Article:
We were invited by BansheeCreative to be a part of THINKcon 2013 at Bangsar Village over the weekend (17-18 Aug) and we totally had a blast! (Thank you Angelia!) The reason why we were invited was because we participated in the Global Day of Play 2012 in honor of 9-year-old Caine whose story of his cardboard arcade at his dad’s workshop, caught the attention of a film-maker who did a short film on him. The story went viral and soon hundreds of customers came to play at his arcade and he was on national news, the rest is history!
View the story here:
We were inspired by Caine’s story and we organized “A Day of Play” at our community learning center. People actually made the effort to come and play with the cardboard games that the kids created! It was a great success with lots of happy smiling faces!
This year we got a chance to open our arcade to the public by being part of THINKcon –
It was an exciting opportunity for the kids to showcase their creativity with card boards again! The kids got to work on their projects at home with some help from older siblings or parents, but with their design ideas and games strategy intact. It involved the process of:
1. Brainstorming – coming up with game ideas and drawing them on paper.
2. Making – getting the cardboard materials and cutting them up with scissors and putting them together with paper tapes.
3. Testing – having friends play with the games and making further adjustments when necessary.
4. Improving – making last-minute touch-ups and enhancement before the actual day of play.
The kids’ ages ranged from 6-10 years old (including the youngest at 3 years old!) and judging from their work attitude and discipline, we give them full marks! Everyone was committed to their projects and worked hard at them. It always seems easier for parents to do things for their kids because they are faster and neater than those small hands, but that would defeat the purpose of the project, which is, to let children turn their imaginations into fun, playable games! This is how parents can help turn their imagination into reality:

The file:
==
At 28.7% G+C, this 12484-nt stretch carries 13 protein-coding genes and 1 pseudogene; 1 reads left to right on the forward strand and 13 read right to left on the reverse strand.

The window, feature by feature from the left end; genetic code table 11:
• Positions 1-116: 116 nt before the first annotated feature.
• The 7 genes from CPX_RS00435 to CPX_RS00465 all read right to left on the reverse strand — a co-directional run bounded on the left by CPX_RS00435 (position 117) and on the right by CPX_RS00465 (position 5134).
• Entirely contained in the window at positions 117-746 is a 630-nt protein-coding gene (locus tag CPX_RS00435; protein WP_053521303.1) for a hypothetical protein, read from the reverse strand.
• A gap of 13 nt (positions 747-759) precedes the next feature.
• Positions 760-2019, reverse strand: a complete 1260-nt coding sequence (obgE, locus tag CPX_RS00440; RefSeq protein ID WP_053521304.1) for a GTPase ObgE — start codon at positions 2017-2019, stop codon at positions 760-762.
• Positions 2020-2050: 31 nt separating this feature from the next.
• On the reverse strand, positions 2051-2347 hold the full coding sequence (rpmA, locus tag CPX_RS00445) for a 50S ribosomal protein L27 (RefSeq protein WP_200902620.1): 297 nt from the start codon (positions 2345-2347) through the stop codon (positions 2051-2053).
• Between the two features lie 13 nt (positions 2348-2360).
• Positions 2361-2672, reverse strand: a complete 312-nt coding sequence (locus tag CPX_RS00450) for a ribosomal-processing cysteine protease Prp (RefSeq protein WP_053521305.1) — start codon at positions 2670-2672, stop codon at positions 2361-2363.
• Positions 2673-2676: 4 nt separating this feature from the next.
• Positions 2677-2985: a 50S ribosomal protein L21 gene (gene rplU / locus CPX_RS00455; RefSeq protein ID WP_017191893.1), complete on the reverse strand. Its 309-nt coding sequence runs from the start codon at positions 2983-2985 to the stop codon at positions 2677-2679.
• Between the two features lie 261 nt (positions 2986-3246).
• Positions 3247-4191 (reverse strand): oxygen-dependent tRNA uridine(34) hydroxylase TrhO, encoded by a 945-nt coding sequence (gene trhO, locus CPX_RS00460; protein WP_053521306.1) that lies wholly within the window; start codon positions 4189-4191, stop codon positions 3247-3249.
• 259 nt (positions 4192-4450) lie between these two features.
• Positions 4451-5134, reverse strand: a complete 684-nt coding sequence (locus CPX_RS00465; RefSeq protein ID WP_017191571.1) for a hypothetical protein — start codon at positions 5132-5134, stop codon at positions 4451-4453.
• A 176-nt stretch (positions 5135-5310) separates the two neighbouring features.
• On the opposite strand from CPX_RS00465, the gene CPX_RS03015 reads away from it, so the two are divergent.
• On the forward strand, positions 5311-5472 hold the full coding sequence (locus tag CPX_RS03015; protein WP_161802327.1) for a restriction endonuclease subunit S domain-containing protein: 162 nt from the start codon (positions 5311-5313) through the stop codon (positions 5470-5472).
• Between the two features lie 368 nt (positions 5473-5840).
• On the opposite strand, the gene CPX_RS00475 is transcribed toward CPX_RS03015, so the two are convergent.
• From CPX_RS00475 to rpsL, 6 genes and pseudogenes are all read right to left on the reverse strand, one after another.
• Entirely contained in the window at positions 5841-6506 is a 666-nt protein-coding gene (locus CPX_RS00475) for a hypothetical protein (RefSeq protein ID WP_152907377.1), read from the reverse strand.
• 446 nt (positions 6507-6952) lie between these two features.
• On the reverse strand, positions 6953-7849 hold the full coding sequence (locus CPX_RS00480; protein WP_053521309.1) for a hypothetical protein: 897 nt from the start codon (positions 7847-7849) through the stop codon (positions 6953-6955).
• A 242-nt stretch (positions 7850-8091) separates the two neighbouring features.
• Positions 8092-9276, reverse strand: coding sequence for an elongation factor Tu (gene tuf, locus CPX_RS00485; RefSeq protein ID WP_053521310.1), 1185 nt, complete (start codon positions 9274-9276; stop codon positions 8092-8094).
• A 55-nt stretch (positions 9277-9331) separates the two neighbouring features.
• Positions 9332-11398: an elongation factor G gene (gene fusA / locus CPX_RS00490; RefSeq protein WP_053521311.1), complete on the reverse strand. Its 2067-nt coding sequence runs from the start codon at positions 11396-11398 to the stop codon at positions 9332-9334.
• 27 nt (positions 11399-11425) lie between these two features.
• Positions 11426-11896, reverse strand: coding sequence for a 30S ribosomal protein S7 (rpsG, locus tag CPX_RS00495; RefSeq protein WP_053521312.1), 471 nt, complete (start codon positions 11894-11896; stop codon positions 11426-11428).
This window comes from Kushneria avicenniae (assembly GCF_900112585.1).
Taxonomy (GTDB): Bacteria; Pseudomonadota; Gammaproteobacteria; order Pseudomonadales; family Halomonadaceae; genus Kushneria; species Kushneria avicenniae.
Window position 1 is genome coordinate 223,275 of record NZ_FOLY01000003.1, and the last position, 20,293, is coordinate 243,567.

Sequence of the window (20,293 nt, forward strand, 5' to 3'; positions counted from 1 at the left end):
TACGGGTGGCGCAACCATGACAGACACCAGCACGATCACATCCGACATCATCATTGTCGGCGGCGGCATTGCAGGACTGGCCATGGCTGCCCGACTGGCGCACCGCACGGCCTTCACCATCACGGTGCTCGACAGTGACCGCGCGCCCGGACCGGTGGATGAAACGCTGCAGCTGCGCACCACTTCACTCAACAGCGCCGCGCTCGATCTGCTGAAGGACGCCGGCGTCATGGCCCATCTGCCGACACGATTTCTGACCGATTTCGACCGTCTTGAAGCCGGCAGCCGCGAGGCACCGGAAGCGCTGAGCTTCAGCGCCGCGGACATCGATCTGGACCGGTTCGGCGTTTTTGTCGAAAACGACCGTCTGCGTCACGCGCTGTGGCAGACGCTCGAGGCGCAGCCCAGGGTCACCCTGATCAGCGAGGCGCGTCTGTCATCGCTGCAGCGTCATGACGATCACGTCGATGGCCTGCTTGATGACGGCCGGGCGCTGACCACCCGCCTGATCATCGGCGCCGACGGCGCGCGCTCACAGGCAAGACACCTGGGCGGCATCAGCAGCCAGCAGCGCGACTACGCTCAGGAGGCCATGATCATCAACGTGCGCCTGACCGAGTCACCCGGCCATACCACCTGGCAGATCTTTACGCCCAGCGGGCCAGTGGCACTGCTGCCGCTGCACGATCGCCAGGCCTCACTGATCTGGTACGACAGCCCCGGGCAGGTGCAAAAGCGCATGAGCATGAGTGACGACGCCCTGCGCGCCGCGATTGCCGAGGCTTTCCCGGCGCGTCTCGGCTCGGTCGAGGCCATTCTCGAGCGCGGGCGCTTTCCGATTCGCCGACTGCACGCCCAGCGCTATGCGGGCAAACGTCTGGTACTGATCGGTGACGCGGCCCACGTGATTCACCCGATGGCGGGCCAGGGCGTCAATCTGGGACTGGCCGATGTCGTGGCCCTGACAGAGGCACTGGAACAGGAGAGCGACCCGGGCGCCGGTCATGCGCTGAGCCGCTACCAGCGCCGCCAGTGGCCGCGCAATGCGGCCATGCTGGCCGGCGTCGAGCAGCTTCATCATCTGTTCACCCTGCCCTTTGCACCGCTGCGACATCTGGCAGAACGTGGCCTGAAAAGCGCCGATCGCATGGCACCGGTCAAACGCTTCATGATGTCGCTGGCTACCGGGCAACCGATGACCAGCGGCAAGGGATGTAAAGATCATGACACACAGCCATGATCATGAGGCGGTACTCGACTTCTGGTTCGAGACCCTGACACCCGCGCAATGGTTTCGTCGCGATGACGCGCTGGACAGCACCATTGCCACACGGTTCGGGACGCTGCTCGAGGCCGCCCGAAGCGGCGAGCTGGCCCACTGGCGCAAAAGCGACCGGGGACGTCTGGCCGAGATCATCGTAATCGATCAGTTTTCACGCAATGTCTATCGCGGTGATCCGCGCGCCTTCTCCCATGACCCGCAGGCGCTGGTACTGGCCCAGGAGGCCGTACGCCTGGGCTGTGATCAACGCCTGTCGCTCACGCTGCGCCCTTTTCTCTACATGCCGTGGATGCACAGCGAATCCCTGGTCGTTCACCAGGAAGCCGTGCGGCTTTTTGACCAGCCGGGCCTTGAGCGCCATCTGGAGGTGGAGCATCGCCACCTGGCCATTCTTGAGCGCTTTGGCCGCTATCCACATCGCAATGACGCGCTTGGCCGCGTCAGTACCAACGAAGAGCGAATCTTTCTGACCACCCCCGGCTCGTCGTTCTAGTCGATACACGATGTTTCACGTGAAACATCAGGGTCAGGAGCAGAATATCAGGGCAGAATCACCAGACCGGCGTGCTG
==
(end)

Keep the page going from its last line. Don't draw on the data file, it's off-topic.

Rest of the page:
1. Ask the child what he or she has in mind. Ask questions like: “What do you want to make?” And “How do you plan to make them?” Try to accommodate their ideas as much as possible. Do not try to change anything without consulting them first.
2. Have them prepare the materials by cutting and pasting. If the child is too young to cut, help him or her to do it. But always ask them if it was alright first!
3, As you help them with the construction together, constantly check with your child if it is done according to what they have in mind. Keep asking questions!
4. When it is all done, ask if they are happy with it, and if they wanted to make any more changes. You can make suggestions but allow them to make the final decisions.
It doesn’t matter if they project looks messy and non-professional. The important thing is that they are strong enough to be played with.
Some adults (and students) might be wondering: “Who would want to come and play these games made out of cardboard?” And the answer to that? Little kids would. Big kids too. And even parents and grandparents! It’s an arcade for all ages! And judging from all the happy smiley faces, and the number of tokens sold and prizes redeemed, the games were a success!
Yeap, well done kids! And well done parents! Another feel-good project successfully accomplished. You should be proud of yourselves
And congrats to the following winners:
Arian Soon – voted Best Design cardboard game!
Eu Fai Leong – voted Most Popular game stall!
Zhang En and Zhang Hui – Awarded the Most Enterprising stall keepers!
Congratulations to all of you!!!
The money collected from the sale of tokens will go to start a Kids’ Enterprise Fund! More exciting news will be coming your way!
Thank you to Edwin of THINKcon for having us. And thanks again to BanShee Creative for linking us up http://www.bansheecreative.com
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